Call it an effort to manipulate crime statistics to boost the image of the police, call it corruption, or call it sheer laziness, the trend has it that more and more policemen are shying away from registering first information reports (FIR).
Several recent cases have brought this disturbing phenomenon to the fore, highlighting how policemen have dismissed cognisable cases of offense as non-cognisable ones.
“When I recently approached the Khar police to file an FIR after I was molested by an unknown man in an auto rickshaw just outside my building in Bandra (West), the police filed a non-cognisable offense complaint (NC). Because the content was written in Marathi, I could not understand that it was an NC, until a friend pointed it out. I obviously believed that the police will do their job,” said a 28-year-old woman working as a communications executive.
Lawyers and policemen opine that the reasons for such irresponsible conduct on part of the policemen are manifold. YP Singh, former IPS officer and now a lawyer, says, “Policemen shy away from registering FIRs because either they do not want to spoil the crime statistics in their respective areas, or they want to avoid the enormous paperwork that follows, or they are bribed by the accused not to register a cognisable complaint against them, particularly in matters of individual disputes.”
However, in many cases, policemen say, it is the formalities and the strenuous investigation procedure that deters them. “Every FIR we register is followed by a horde of formalities including paperwork and a rather arduous investigation procedure. So, policemen register NCs even in cases of cognisable offenses. Besides, a layman does not know the difference between an NC and an FIR, and the policeman cashes in on it,” said a police official requesting anonymity.
Meanwhile, K Subramanyam, director general of police for the state, who recently issued a circular to police stations instructing them to ensure that FIRs are properly registered and failure to do so will attract appropriate action against the officials concerned, said that the motive behind the circular was to ensure that no complainant is turned away.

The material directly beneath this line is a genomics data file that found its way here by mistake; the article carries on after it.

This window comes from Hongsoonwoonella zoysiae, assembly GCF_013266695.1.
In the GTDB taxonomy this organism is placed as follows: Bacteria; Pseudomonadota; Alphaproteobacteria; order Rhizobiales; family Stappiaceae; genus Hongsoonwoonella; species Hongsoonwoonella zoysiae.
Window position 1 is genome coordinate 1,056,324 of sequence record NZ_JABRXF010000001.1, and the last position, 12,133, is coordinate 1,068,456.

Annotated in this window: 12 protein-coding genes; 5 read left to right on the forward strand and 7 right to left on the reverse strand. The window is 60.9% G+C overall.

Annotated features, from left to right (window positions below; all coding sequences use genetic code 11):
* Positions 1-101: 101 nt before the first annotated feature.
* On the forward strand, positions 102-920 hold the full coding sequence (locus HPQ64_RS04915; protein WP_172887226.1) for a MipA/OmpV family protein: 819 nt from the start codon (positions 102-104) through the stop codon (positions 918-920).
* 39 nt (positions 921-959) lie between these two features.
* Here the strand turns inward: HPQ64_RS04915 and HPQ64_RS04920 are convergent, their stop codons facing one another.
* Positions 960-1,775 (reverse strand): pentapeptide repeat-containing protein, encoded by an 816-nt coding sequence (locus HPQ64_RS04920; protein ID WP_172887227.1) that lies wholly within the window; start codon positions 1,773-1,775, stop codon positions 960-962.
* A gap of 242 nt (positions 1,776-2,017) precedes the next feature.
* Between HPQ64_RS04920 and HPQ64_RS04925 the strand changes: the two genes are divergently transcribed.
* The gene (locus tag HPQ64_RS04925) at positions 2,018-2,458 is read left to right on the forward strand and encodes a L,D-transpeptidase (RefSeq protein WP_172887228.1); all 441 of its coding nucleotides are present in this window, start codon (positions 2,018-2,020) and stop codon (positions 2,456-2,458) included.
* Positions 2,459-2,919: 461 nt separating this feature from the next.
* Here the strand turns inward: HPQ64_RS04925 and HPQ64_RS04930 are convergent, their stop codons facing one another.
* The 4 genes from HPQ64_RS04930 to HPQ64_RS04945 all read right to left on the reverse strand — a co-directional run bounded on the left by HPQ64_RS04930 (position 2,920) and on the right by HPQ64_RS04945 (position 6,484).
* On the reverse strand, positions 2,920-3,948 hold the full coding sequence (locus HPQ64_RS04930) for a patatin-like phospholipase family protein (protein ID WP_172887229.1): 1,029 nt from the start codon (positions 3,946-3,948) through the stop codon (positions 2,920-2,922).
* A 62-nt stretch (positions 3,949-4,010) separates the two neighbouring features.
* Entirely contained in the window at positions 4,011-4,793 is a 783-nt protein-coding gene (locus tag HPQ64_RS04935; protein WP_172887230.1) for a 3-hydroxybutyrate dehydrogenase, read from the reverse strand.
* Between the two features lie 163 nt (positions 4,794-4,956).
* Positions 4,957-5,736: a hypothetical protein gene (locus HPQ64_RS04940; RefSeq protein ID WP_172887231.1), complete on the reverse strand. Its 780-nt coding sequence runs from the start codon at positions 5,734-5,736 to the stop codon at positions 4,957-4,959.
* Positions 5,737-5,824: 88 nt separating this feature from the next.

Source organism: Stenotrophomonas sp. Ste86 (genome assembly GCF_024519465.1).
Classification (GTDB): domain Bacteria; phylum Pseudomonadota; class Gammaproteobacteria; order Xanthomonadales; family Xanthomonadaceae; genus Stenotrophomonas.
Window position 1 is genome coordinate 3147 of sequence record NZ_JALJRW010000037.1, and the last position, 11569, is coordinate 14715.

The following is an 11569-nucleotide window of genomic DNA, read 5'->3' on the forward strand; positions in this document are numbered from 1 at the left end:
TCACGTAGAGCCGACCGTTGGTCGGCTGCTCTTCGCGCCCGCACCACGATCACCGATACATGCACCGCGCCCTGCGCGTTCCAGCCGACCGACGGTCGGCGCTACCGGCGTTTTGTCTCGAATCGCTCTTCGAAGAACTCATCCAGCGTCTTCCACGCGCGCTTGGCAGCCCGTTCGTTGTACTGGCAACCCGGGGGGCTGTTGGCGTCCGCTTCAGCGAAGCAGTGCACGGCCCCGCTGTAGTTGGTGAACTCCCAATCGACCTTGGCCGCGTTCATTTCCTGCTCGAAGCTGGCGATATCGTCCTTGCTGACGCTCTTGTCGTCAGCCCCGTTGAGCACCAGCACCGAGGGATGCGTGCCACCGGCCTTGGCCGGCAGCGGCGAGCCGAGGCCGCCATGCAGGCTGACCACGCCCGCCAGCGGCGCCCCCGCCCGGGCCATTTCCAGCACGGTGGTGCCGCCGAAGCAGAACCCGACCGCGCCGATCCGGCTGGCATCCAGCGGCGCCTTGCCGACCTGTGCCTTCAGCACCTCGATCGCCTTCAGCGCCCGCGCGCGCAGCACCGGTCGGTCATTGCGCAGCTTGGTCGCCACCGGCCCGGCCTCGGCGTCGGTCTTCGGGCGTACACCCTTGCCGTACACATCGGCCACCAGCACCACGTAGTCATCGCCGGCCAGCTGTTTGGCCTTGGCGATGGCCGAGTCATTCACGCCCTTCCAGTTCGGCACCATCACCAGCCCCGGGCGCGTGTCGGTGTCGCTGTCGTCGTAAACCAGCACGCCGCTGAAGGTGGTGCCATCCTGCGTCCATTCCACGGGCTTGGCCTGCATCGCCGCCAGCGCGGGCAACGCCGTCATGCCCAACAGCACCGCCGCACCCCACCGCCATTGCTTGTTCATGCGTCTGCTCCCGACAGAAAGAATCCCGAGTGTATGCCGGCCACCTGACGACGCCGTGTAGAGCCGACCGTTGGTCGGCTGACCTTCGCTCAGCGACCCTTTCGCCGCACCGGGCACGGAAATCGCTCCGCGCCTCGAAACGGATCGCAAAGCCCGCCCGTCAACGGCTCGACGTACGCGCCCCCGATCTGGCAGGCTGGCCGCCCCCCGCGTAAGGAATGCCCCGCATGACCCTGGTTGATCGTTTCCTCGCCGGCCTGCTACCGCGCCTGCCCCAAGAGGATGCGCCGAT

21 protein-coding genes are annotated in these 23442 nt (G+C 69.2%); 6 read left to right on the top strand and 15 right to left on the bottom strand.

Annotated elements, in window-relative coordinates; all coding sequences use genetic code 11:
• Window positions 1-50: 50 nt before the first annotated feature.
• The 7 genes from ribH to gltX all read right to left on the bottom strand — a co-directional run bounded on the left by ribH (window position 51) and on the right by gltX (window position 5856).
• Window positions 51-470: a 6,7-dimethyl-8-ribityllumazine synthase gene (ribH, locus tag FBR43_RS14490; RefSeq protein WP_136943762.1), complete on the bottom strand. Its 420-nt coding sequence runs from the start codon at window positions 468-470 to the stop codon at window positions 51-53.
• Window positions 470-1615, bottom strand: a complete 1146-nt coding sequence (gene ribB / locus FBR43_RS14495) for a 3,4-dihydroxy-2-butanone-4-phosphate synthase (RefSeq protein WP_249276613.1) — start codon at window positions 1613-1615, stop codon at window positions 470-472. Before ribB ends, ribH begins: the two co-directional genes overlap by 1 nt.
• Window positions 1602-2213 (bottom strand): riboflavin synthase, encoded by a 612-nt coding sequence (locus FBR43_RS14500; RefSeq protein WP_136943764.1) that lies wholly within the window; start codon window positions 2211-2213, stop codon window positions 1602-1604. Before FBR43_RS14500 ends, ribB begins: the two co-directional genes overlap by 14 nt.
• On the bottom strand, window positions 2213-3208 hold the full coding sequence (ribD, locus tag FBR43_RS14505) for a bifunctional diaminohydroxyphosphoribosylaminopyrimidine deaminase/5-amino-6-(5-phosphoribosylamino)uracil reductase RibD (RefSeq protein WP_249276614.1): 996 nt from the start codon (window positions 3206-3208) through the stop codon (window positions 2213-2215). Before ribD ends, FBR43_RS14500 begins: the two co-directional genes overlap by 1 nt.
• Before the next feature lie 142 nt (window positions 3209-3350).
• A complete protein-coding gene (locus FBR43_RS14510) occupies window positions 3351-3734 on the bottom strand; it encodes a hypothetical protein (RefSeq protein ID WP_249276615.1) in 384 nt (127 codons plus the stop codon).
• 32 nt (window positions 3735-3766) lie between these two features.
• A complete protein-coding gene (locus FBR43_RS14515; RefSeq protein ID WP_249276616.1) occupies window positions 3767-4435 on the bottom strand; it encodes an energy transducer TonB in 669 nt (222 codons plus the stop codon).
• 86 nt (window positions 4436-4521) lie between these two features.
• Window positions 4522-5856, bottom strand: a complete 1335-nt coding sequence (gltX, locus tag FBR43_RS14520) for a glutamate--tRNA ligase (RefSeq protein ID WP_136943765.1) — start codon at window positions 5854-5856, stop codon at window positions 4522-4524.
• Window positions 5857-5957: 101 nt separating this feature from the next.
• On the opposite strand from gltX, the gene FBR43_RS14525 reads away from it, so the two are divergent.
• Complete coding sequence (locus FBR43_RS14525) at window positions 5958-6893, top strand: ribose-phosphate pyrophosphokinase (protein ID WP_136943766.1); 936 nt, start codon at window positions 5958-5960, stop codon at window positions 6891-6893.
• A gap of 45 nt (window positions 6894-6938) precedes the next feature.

“Each time a person approaches a police station, the policeman should cautiously examine the nature of the complaint, conduct a quick inquiry to ascertain the facts put forth by the complainant, and register an appropriate case. The intention is not to ignore any complainant and simultaneously avoid falling prey to false complaints,” he said.
However, lawyers opine that a pre-FIR inquiry is not permissible by law and only delays the legal process. “Around two years ago, the high court made a full-bench ruling that barring cases where an allegation is linked with the official function of a public servant, a pre-FIR inquiry is illegal since there is no provision for it under the criminal procedure code,” said Singh.
Besides, said Singh, conducting a pre-FIR inquiry or not registering an FIR in case of cognisable offences can have serious repercussions on policemen. “In such cases, a departmental action is the first thing that the policeman will have to face for dereliction of duty. Besides, it is also punishable under the Indian penal code. And if a complainant is zealous, he can also file a civil case against the concerned policeman or approach the human rights commission.”
Meanwhile, Sridhar Iyer, a 24-year-old information technology consultant, said, “As citizens, when we approach the police, we place our trust in them. We do not expect them to disregard our grievances only because they are not feeling active enough to file an appropriate complaint. And if that is the case, the policing and legal system, both are rendered useless.”